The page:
Will crop insurance be a significant portion of your taxable income for 2012? First of all, that depends on if you carry crop insurance, and have an insurable loss because of the drought. Secondly, your crop insurance indemnity check may be taxed as part of your 2012 income, or it could be deferred to 2013 income, or portions of the check may be taxed in both 2012 and 2013. Why this is so complicated, is a function of the revenue crop insurance policies that pay on both yield reduction and price. Geeesh.
Many farmers who have crop insurance policies signed up for Revenue Protection (RP), which provides an indemnity payment based on calculations of both yield loss and revenue which is guaranteed from harvest prices. If yields drop, as they have this year, RP will make an indemnity payment. If the harvest price is better than the spring guarantee of $5.68 for corn or $13.49 for soybeans, then RP will make an indemnity payment. This can cause a problem for cash basis taxpayers who defer income to the year following production.
Iowa State University agricultural law specialist Roger McEowen is alerting farmers about the issue, given the high potential for many to receive indemnity payments from crop insurance due to drought losses. Since many famers will defer income to the following year, and have done so for many years, typical crop insurance losses due to reduced yields are allowed to be deferred as well. However, any insurance that pays for revenue losses cannot be deferred under rules of the Internal Revenue Service.
And since Revenue Protection policies cover both yield loss and financial loss, there is a problem, says McEowen. He says, “The IRS position is that agreements with insurance companies providing for payments without regard to actual losses of the insured do not constitute insurance payments for the destruction of or damage to crops. Thus, payments made under types of crop insurance that are not directly associated with an insured’s actual loss, but are instead tied to low yields and/or low prices, may not qualify for deferral depending upon the type of insurance involved.”
No, you are not filing your tax return now, and will not have to act on the issue today. However, this is something that you need to keep in mind while the drought and crop insurance claims are at the top of your mind.
McEowen says if you have Yield Protection or any other policy that is based on production loss and does not mention revenue, any received payment this calendar year can be deferred to the next calendar year if at least 50% of your income from commodity sales is typically deferred to the following year after it is earned. Any revenue policy, such as the old CRC, or Revenue Assurance, or the county income-based GRIP policies could not be deferred. You may have had that discussion with your tax preparer in prior years. However, with the new COMBO policies, and particularly the popularity of the RP policy, the issue will be a significant concern when you meet with your tax preparer before the end of the year for tax planning purposes.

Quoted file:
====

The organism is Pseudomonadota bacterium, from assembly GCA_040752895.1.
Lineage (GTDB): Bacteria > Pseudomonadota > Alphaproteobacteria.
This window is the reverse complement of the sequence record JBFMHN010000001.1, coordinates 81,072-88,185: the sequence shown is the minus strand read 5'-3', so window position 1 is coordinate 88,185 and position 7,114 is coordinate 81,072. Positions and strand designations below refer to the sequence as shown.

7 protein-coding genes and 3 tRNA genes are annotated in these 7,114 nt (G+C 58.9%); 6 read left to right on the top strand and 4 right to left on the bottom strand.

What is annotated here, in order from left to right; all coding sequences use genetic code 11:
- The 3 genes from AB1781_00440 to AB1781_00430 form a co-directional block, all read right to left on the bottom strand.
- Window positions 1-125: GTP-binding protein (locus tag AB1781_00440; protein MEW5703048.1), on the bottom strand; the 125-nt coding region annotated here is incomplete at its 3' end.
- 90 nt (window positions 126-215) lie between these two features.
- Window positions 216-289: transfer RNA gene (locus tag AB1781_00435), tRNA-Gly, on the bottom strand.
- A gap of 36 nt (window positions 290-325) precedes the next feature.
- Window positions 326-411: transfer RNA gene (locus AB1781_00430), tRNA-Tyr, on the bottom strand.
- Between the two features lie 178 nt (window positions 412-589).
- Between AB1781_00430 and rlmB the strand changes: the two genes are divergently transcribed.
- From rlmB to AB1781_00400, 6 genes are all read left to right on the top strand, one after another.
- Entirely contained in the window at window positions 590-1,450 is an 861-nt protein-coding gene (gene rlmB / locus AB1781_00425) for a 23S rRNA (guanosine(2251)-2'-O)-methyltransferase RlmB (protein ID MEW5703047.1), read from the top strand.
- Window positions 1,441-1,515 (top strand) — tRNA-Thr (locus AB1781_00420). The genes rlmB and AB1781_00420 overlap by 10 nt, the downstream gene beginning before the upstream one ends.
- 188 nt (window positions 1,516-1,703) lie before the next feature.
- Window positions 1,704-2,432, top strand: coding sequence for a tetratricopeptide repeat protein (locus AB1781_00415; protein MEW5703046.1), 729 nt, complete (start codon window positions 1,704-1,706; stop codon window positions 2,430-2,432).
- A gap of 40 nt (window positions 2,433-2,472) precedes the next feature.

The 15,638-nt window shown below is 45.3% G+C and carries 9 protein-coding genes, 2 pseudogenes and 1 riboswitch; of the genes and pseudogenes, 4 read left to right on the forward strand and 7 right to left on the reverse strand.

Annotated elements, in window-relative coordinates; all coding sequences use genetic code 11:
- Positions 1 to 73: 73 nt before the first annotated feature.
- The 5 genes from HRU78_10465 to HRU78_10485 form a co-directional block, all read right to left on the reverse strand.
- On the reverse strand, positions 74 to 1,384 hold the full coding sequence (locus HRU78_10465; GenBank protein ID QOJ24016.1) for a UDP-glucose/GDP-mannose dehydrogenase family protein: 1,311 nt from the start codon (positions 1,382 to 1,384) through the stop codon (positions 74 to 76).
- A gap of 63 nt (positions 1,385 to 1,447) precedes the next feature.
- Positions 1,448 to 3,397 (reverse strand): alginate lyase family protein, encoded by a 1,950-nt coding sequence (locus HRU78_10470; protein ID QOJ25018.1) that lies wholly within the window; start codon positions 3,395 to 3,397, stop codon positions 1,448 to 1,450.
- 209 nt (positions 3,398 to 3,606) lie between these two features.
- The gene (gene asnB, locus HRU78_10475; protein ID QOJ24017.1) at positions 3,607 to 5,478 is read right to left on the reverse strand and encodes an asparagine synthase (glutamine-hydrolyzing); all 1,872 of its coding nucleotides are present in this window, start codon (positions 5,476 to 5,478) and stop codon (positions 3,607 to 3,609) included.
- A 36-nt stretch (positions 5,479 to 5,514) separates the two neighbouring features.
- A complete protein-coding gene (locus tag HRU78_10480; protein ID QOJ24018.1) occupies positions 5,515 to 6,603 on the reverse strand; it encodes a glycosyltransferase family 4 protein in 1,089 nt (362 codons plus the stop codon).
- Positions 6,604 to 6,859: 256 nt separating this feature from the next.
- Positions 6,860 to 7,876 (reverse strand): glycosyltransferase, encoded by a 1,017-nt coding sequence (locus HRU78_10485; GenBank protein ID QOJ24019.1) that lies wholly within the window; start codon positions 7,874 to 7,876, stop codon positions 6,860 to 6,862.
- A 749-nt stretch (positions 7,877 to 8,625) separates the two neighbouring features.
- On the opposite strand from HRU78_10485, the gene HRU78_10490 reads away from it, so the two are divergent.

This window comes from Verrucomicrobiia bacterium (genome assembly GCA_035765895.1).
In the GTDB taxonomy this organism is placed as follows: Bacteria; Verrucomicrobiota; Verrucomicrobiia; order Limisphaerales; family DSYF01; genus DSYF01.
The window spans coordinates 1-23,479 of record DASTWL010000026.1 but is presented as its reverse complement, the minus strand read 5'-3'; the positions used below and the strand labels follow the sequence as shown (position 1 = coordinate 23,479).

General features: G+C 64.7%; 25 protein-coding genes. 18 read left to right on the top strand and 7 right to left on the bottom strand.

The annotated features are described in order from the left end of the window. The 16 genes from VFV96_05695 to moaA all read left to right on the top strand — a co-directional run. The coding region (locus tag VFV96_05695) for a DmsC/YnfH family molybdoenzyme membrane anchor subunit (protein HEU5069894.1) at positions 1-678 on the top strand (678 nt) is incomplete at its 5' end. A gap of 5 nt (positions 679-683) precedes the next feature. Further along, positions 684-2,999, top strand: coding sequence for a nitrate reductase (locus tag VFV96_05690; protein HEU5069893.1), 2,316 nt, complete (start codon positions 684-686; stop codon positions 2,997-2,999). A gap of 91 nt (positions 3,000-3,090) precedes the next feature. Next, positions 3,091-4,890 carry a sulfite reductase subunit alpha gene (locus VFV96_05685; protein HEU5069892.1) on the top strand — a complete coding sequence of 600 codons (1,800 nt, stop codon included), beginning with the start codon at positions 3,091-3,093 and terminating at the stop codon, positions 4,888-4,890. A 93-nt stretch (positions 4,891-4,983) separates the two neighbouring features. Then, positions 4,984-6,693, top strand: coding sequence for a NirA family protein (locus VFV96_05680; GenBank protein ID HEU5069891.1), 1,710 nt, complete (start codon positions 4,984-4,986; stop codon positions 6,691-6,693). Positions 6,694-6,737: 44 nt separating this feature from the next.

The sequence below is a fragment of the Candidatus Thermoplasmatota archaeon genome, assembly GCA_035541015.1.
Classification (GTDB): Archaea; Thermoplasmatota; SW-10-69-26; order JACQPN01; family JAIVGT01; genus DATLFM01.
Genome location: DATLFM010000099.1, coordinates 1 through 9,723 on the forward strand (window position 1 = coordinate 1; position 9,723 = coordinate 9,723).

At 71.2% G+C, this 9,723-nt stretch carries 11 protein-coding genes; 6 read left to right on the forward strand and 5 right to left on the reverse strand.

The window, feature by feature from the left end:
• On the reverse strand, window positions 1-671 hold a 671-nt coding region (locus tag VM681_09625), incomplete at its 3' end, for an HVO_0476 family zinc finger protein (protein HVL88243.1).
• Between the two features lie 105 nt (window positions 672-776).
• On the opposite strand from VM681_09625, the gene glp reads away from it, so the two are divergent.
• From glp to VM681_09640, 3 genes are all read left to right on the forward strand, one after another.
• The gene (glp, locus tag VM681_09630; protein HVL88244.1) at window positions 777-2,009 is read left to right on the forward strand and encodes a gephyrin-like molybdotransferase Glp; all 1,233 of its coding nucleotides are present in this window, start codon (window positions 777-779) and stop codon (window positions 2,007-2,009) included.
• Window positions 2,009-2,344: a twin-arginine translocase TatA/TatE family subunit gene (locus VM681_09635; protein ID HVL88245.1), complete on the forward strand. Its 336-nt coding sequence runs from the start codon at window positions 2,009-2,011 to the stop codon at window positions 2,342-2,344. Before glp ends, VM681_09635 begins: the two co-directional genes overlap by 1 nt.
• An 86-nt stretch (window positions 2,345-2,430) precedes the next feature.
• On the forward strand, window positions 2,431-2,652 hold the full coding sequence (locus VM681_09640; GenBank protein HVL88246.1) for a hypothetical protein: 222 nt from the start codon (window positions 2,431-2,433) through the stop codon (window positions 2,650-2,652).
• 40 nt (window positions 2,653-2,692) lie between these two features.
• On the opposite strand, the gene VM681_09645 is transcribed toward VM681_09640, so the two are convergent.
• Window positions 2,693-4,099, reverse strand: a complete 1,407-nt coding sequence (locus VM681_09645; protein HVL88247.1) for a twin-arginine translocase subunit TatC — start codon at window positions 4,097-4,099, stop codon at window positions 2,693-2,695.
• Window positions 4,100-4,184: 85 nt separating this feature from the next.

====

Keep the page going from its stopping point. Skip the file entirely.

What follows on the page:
Your indemnity payment from crop insurance this year could be substantial, but not all of it is based on yield reduction—which can be deferred—nor on revenue reduction—which has yet to be determined and which cannot be deferred until 2013. It will be up to the farmer (taxpayer) to determine how much of the indemnity check can be deferred and how much cannot be deferred. That calculation is possible, and McEowen works through an example in his fact sheet. However, you will have to plug in your own numbers, including the $5.68 and $13.49 guarantees.
If enough crop insurance policy holders call their insurance company and ask for it, the indemnity check payment could be automatically broken down into how much was due to the yield reduction and how much was due from the revenue guarantee. Farm tax specialists may also be able to develop a quick Internet-based calculator that tax preparers and taxpayers can use. (Hint, hint.)
There is a distinct potential for crop insurance indemnity payments this fall to be based both on yield loss and on policies that pay the harvest price, if it is above the guarantee of $5.68 for corn and $13.49 for soybeans. Since policies pay for both yield and revenue, farmers with those policies will have to separate the production loss from the revenue loss, if they wish to defer a crop insurance payment to 2013, as part of their normal course of business.
Source: FarmGate Blog